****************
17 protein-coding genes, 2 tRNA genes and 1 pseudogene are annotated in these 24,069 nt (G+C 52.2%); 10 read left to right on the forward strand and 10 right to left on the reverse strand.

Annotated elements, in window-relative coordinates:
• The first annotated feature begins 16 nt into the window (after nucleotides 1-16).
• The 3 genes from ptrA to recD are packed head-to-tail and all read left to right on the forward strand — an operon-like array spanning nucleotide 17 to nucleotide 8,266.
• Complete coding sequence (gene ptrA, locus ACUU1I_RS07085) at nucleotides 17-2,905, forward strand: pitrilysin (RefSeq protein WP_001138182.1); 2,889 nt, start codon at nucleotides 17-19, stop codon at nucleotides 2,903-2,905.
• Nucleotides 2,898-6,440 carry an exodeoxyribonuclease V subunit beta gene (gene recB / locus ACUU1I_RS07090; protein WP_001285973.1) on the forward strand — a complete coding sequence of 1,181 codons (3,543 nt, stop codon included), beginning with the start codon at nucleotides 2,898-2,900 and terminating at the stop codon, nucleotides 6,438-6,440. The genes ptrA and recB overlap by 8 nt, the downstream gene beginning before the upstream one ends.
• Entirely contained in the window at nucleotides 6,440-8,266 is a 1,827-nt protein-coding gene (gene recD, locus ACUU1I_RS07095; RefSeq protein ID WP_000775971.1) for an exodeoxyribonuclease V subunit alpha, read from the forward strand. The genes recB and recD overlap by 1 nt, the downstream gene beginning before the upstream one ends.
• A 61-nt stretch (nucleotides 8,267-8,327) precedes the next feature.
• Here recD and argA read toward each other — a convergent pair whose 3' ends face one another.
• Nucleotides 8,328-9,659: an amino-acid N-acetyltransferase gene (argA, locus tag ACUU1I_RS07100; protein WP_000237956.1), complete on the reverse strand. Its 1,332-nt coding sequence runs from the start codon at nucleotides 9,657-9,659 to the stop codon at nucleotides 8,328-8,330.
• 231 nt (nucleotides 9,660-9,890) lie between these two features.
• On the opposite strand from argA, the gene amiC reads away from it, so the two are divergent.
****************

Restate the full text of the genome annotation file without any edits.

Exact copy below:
17 protein-coding genes, 2 tRNA genes and 1 pseudogene are annotated in these 24,069 nt (G+C 52.2%); 10 read left to right on the forward strand and 10 right to left on the reverse strand.

Annotated elements, in window-relative coordinates:
• The first annotated feature begins 16 nt into the window (after nucleotides 1-16).
• The 3 genes from ptrA to recD are packed head-to-tail and all read left to right on the forward strand — an operon-like array spanning nucleotide 17 to nucleotide 8,266.
• Complete coding sequence (gene ptrA, locus ACUU1I_RS07085) at nucleotides 17-2,905, forward strand: pitrilysin (RefSeq protein WP_001138182.1); 2,889 nt, start codon at nucleotides 17-19, stop codon at nucleotides 2,903-2,905.
• Nucleotides 2,898-6,440 carry an exodeoxyribonuclease V subunit beta gene (gene recB / locus ACUU1I_RS07090; protein WP_001285973.1) on the forward strand — a complete coding sequence of 1,181 codons (3,543 nt, stop codon included), beginning with the start codon at nucleotides 2,898-2,900 and terminating at the stop codon, nucleotides 6,438-6,440. The genes ptrA and recB overlap by 8 nt, the downstream gene beginning before the upstream one ends.
• Entirely contained in the window at nucleotides 6,440-8,266 is a 1,827-nt protein-coding gene (gene recD, locus ACUU1I_RS07095; RefSeq protein ID WP_000775971.1) for an exodeoxyribonuclease V subunit alpha, read from the forward strand. The genes recB and recD overlap by 1 nt, the downstream gene beginning before the upstream one ends.
• A 61-nt stretch (nucleotides 8,267-8,327) precedes the next feature.
• Here recD and argA read toward each other — a convergent pair whose 3' ends face one another.
• Nucleotides 8,328-9,659: an amino-acid N-acetyltransferase gene (argA, locus tag ACUU1I_RS07100; protein WP_000237956.1), complete on the reverse strand. Its 1,332-nt coding sequence runs from the start codon at nucleotides 9,657-9,659 to the stop codon at nucleotides 8,328-8,330.
• 231 nt (nucleotides 9,660-9,890) lie between these two features.
• On the opposite strand from argA, the gene amiC reads away from it, so the two are divergent.